AuthorTopic: was "photobasing" used in old snk game backgrounds like metal slug etc?  (Read 256 times)

Offline rasenken69

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so i was showing some of the sprites to some of my artist coworkers and they told me that many of the backgrounds used scaled down images that were then cleaned up , this sort of opened my eyes because i used to think everything in games like metal slug was made from scratch , pixel by pixel . my boss has been in the gaming industry for the past 20+ years and has worked on some old school titles . he was the first one to let me know that these were clearly scaled down images since the perspective was all wrong in the first place and everything else such as the rendering on the objects were different from the rest of the art .he told me this used to be a common practice back in the day. do let me know what you guys think about this . was this common knowledge to everyone in the community?
Omae wa mou shindeiru

Offline yrizoud

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AFAIK, it's well known. You need considerable experience with a topic in order to draw / improvise from your own memory, so photographic material has often been used as reference (so you can frequently watch what you're trying to represent), tracing material (when you copy the exact silhouette / proportions), or straight up pixel base (you paint over an already digitized copy).
Note that this is never a guarantee of saving time : converting a digitized photograph to your current style and environnement (lighting, colors, resolution, level of detail) can be more time-consuming than straight up drawing, and only very skilled pixellers can guarantee that they reach the style of the pixel graphics around.
I think it's like special effects in cinema : any time it's hard to judge if something is real or not, it means somebody did a good job.

Offline rasenken69

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ah , thanks for the reply . honestly it is a bit disappointing , i thought pixel art was all about placing down each pixel , guess just like with everything in the game dev pipeline , such things must be used for faster development and it would be faster in most cases since there are ways to reduce bit depth and somewhat auto clean up shrunk art aswell . but then it make me wonder why people are criticized if they use these methods nowadays to make pixel art.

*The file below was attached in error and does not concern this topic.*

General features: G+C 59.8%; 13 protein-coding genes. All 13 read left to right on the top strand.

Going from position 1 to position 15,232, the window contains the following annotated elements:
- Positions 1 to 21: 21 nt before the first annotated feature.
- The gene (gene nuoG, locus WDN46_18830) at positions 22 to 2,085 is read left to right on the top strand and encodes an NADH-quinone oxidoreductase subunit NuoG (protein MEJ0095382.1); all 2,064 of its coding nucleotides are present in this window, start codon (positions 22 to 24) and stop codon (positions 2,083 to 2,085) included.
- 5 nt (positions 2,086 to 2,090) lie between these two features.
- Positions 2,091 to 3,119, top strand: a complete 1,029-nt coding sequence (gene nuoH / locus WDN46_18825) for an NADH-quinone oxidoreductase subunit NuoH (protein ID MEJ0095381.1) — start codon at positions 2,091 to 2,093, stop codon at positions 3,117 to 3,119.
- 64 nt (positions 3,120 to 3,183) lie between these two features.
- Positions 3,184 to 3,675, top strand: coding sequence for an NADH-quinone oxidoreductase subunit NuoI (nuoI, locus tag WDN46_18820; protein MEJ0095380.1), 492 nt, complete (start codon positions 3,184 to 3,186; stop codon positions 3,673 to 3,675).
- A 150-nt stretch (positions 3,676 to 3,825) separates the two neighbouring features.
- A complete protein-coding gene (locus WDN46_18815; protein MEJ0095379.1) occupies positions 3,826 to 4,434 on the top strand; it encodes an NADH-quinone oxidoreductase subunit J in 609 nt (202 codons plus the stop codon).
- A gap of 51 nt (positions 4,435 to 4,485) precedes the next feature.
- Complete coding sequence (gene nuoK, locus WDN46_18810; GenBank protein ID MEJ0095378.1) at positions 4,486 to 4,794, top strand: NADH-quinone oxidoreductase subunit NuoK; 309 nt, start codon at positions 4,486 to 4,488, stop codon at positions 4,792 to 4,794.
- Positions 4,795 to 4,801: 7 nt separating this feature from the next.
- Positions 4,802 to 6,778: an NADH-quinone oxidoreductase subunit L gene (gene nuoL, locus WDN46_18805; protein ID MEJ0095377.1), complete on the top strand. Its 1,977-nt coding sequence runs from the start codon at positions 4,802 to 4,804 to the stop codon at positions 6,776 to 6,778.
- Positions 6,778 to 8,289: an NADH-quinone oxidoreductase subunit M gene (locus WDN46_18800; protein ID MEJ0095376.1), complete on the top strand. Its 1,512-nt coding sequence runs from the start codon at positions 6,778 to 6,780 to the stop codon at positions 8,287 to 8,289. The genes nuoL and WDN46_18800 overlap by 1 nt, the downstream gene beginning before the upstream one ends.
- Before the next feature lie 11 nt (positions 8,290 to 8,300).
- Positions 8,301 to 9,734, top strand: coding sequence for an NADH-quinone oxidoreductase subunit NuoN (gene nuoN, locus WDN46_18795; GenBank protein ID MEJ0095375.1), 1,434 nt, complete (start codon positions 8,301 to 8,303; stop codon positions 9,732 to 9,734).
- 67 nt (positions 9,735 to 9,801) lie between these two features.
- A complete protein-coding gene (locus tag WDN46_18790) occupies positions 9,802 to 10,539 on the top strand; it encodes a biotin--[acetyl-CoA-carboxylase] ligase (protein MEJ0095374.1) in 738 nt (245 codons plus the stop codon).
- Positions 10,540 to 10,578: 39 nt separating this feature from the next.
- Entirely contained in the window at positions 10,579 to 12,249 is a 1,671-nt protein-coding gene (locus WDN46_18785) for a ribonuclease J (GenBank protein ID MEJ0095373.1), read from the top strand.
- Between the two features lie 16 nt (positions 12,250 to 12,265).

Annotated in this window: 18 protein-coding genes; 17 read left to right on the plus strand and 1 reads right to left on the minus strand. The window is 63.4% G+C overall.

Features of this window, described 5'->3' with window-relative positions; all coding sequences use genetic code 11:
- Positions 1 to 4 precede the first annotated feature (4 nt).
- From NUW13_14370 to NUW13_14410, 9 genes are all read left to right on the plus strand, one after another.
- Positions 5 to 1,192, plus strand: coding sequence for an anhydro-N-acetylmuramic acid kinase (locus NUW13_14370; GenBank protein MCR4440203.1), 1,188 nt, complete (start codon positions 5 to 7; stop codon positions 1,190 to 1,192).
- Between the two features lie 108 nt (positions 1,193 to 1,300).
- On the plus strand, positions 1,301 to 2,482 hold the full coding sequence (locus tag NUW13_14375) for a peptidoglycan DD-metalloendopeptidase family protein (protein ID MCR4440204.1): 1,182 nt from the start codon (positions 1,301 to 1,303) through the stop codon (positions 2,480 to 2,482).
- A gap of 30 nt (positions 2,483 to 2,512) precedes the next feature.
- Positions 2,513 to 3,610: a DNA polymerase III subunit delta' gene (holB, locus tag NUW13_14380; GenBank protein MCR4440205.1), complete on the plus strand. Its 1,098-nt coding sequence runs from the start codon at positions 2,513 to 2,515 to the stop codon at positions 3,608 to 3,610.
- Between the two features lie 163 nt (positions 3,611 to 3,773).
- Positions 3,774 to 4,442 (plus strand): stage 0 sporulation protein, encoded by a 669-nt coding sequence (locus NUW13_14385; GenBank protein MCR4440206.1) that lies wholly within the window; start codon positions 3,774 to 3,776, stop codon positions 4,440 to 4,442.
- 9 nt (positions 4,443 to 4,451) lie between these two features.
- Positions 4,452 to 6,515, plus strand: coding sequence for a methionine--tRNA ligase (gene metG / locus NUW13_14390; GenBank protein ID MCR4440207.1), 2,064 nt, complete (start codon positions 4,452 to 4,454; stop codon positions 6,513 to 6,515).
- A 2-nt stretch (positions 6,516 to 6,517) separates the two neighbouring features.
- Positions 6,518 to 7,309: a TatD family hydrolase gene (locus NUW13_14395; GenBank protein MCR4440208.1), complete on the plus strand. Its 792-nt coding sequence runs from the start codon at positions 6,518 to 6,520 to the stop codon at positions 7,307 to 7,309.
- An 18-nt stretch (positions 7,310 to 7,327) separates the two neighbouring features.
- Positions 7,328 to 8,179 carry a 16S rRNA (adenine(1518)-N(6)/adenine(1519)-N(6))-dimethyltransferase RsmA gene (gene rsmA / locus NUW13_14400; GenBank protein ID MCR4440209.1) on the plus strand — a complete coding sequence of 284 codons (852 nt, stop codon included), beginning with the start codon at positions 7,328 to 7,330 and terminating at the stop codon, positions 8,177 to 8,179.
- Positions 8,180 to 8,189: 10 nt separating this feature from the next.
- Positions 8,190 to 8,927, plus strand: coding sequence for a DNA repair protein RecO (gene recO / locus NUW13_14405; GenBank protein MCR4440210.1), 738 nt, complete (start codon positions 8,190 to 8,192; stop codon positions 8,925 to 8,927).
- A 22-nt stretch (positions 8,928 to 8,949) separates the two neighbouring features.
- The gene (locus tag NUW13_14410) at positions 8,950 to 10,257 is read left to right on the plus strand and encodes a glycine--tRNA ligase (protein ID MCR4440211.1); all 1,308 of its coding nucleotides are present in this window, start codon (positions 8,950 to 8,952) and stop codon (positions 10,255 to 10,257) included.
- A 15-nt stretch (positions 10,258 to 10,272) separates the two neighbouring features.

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Offline yrizoud

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Painting over a scan / sketch can be very in-depth - but in the example that you show, it's rather clear that the buildings retain a lot of pixel details from scanning, with as little re-touching as was necessary.
it make me wonder why people are criticized if they use these methods nowadays to make pixel art.
Mostly the issue of plagiarism (if the source is an artwork) and undeserved praise.
It's not so new, because even 20 years ago there was the "no copy" movement in demoscene, as a reaction to the (over?)use of copying paintings, with and without credit. Boris Vallejo, Luis Royo, and licensed AD&D artists got copied a lot.
Nowadays, galleries like Artcity (artcity.bitfellas.org) and Pixeljoint  strongly advise providing sources and references, so that the viewer can make their own opinion.
Making-of videos can be very interesting to watch (or at least skip through), it's not unusual to see that the video is at 33% duration when you'd consider the image finished, but a dedicated pixel artist will keep tuning and fixing and redoing parts that he doesn't like.

Offline pyxelbit

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uncompressed image:

ah , thanks for the reply . honestly it is a bit disappointing , i thought pixel art was all about placing down each pixel , guess just like with everything in the game dev pipeline , such things must be used for faster development and it would be faster in most cases since there are ways to reduce bit depth and somewhat auto clean up shrunk art aswell . but then it make me wonder why people are criticized if they use these methods nowadays to make pixel art.

the metal slug games where made in a short amount of time, with just one artist afaik. "tricks" like these are used in concept art and other media, because time equals money and you have to be fast to compete.
these sprite arent made to be "art", they are for a commercial product. they fit the game, look ok and could be made fast.

Offline eishiya

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but then it make me wonder why people are criticized if they use these methods nowadays to make pixel art.
People these days are criticized for these things when using it in personal and practice art, where time constraints aren't really an issue and where there are benefits to not photobashing (style consistency and getting to learn whatever complex object you're drawing being the main ones). You don't really see people complain when it comes to production art, it is generally understood that such tricks are necessary to get a good-enough result in a short time.